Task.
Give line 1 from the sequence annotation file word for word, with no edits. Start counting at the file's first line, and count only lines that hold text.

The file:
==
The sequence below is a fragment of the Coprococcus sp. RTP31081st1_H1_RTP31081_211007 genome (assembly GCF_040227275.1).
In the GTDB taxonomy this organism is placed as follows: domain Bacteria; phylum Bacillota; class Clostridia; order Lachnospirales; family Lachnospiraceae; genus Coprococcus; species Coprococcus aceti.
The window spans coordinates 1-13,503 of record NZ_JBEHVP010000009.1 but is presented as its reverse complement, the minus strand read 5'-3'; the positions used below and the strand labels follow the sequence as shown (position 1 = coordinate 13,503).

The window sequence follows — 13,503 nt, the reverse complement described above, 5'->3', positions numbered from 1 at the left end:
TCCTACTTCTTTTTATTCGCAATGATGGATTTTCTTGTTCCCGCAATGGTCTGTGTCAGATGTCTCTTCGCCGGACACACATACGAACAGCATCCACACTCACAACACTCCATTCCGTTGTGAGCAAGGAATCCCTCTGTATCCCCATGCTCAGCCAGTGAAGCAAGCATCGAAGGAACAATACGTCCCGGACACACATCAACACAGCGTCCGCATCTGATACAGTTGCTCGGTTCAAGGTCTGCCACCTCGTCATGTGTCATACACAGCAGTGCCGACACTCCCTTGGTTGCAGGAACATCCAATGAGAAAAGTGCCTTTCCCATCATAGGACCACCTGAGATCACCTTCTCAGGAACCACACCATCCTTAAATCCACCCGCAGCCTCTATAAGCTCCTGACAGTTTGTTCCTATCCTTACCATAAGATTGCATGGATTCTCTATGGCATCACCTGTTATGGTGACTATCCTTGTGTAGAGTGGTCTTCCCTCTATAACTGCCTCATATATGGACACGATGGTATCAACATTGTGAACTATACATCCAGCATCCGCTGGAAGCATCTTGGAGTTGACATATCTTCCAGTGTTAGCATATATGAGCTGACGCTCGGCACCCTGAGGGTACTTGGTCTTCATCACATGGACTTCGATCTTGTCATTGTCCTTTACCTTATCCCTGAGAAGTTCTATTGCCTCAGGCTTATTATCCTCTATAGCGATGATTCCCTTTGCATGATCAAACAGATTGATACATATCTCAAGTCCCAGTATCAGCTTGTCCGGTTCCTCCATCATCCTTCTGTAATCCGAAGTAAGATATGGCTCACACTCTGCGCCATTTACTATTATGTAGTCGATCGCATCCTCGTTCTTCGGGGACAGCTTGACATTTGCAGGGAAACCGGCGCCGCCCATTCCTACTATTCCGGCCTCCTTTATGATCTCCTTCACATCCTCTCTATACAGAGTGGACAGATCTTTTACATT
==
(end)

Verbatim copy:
The sequence below is a fragment of the Coprococcus sp. RTP31081st1_H1_RTP31081_211007 genome (assembly GCF_040227275.1).